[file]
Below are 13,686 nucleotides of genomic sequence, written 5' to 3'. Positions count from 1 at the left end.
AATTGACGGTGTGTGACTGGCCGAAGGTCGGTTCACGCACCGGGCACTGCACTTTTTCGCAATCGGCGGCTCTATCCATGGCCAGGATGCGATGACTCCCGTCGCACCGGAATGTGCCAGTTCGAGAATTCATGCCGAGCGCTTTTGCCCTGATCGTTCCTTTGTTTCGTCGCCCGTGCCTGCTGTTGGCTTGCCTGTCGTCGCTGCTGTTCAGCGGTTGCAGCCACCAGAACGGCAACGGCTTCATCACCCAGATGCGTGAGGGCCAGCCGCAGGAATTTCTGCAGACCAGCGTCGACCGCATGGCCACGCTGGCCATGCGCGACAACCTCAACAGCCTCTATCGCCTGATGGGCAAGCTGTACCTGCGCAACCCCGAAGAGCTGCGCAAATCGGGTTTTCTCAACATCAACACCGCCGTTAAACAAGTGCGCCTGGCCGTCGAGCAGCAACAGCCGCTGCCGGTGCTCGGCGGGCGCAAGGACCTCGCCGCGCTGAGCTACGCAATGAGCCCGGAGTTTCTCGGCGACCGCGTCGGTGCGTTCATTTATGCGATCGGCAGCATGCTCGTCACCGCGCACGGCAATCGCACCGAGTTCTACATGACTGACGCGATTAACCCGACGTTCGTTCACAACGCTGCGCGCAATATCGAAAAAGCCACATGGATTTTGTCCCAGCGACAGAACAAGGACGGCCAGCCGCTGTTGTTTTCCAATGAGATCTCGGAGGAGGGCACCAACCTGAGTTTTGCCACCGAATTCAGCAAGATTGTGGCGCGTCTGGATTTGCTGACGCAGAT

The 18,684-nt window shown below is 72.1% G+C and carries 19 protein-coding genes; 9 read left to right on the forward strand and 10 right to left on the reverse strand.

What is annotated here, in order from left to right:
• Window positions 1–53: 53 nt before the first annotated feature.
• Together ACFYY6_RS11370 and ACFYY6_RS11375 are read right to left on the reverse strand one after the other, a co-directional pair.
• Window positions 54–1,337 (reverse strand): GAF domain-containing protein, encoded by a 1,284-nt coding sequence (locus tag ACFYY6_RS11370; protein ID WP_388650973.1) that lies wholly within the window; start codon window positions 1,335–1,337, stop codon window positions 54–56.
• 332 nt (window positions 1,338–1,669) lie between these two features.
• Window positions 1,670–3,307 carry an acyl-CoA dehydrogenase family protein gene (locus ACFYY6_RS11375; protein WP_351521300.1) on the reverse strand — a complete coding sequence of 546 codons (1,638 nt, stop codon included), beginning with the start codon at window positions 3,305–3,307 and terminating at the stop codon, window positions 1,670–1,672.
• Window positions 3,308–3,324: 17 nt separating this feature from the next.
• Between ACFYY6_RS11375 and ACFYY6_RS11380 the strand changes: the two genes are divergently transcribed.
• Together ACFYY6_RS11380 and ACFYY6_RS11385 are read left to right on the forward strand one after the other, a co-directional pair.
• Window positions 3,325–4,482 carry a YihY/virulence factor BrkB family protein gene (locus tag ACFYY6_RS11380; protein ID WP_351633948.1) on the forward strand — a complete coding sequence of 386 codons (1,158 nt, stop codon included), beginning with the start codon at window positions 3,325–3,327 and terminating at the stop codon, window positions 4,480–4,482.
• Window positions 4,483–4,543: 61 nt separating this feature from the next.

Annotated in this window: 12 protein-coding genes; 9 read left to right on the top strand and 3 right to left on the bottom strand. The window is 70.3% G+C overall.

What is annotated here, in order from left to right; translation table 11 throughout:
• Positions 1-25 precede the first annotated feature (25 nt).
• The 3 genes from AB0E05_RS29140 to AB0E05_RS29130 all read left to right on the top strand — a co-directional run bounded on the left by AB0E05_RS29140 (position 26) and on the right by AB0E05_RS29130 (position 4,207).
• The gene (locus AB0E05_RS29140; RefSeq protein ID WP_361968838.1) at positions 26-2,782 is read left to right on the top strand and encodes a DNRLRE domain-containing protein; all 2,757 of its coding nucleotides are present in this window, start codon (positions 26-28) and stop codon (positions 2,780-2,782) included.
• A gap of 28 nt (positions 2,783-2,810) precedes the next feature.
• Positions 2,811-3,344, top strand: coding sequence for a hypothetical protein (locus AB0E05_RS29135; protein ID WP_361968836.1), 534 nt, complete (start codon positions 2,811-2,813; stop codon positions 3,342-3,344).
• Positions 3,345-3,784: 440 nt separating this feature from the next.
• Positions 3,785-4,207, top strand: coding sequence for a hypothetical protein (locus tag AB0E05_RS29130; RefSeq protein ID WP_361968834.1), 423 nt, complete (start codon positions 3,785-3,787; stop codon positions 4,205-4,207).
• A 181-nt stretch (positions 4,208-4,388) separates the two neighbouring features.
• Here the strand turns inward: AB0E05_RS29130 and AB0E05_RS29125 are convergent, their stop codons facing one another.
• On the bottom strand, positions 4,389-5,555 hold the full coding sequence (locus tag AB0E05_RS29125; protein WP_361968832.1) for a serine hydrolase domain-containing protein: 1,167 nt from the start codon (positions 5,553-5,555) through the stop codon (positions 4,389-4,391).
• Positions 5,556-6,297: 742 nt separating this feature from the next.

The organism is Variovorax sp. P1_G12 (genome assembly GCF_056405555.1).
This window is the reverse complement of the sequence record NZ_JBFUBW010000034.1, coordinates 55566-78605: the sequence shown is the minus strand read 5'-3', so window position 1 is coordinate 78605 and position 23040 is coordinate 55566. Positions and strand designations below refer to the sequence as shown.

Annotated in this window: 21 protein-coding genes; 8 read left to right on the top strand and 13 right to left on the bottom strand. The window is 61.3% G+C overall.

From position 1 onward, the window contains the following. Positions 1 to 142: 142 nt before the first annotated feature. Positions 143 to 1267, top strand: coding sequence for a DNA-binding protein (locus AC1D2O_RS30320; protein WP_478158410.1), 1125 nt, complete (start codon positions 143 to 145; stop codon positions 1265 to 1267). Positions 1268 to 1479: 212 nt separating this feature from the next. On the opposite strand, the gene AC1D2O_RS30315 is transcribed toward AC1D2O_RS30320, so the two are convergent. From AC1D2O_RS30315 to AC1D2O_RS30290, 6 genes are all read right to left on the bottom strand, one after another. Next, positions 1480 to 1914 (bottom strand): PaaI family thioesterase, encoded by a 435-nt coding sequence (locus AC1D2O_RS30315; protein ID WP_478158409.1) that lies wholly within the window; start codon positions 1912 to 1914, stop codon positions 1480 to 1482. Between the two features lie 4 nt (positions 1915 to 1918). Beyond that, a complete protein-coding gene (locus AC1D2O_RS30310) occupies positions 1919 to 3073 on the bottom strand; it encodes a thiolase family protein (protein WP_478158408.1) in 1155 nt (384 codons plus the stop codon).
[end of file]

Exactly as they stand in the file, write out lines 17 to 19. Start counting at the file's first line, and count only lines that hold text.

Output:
• Positions 1-25 precede the first annotated feature (25 nt).
• The 3 genes from AB0E05_RS29140 to AB0E05_RS29130 all read left to right on the top strand — a co-directional run bounded on the left by AB0E05_RS29140 (position 26) and on the right by AB0E05_RS29130 (position 4,207).
• The gene (locus AB0E05_RS29140; RefSeq protein ID WP_361968838.1) at positions 26-2,782 is read left to right on the top strand and encodes a DNRLRE domain-containing protein; all 2,757 of its coding nucleotides are present in this window, start codon (positions 26-28) and stop codon (positions 2,780-2,782) included.